Candidate for Michigan governor visits Grand Rapids

By McKenna Peariso | 8/1/18 5:17pm

abdulrally
Local residents line up for Abdul El-Sayed rally in Grand Rapids. GVL / McKenna Peariso

With Michigan primaries just around the corner, several candidates are gearing up for election season. On July 28, governor candidate Abdul El-Sayed visited Grand Rapids for a political rally to garner support for his campaign. Hundreds of residents from the area crowded Ottawa Hills High School to rally behind El-Sayed and several local government officials.  

Michigan Board of Education member Lupe Ramos-Montigny was the first to speak at the event. Ramos-Montigny has worked with Grand Rapids Public Schools for thirty-six years and endorsed El-Sayed as a candidate who will help improve Michigan education. One of El-Sayed’s campaign points is to ‘de-DeVos’ Michigan’s education system. 

One message that appeared to excite the crowd repeatedly, even bringing participants to their feet in cheers, was the idea of a government that is ‘about the people’. El-Sayed has used this phrasing often in campaign ads and rally speeches. 

“It’s about whether or not we want to rise up and dignify a government that is for the people and by the people,” El-Sayed said. 

El-Sayed is the former director of the Detroit Health Department, giving him the ‘underdog’ label of this election season. The candidate has been campaigning all around Michigan to stir up support including rally stops in Detroit, Flint and Ypsilanti.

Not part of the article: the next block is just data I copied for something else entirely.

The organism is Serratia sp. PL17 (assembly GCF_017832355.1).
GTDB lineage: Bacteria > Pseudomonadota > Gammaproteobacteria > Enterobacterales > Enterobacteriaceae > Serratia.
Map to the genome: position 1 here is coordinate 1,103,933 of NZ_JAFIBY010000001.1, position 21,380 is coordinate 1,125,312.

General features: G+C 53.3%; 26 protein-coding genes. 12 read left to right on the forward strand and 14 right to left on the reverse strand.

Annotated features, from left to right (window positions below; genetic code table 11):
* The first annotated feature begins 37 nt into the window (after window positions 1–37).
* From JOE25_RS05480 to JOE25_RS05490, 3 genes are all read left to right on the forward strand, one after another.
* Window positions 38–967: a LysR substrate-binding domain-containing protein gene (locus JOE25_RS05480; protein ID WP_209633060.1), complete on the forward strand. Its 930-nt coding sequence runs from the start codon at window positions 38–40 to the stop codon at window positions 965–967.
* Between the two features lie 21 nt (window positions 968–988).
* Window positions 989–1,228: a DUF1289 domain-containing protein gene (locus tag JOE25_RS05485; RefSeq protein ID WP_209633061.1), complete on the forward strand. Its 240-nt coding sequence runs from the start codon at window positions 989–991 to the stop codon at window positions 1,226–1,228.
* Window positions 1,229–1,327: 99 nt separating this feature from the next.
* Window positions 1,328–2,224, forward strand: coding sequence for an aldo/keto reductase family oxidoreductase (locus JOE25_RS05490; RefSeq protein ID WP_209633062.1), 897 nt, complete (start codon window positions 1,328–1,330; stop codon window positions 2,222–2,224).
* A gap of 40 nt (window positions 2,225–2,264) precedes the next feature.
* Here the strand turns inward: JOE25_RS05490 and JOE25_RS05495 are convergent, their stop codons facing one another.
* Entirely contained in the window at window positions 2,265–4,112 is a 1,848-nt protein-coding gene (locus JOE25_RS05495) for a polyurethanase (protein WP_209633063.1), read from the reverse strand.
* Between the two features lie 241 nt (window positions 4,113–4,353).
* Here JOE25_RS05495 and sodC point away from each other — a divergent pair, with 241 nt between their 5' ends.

This primary season, El-Sayed is going up against two other democrats for the governor nomination - Shri Thanedar and Gretchen Whitmer. Whitmer served on the Michigan House of Representatives from 2000 to 2006 and is making her second attempt at the governor position. Thanedar is an entrepreneur and author who was born in India. This election cycle is the first political leap for both El-Sayed and Thanedar. 

A poll recently commissioned by WOOD TV8 puts El-Sayed far behind his Democratic opponents, with Whitmer leading at 49 percent. El-Sayed has said he is not concerned by these numbers and is confident that the turnout in Grand Rapids is proof his campaign is gaining momentum. Michigan primaries are scheduled for August 7 and polling numbers can only predict so much from Michigan voters.

Although the Grand Rapids area is most commonly a conservative area of the state, there has been an increase in democratic rallies and movements across the city. Following the 2016 presidential election, many Grand Rapids residents took part in protests and demonstrations in response to Donald Trump winning the presidential race. Now two years later, many are curious to see who Michigan will choose for their representation. 

Visit www.michigan.gov/sos for more information about voting in Michigan in the 2018 election. 

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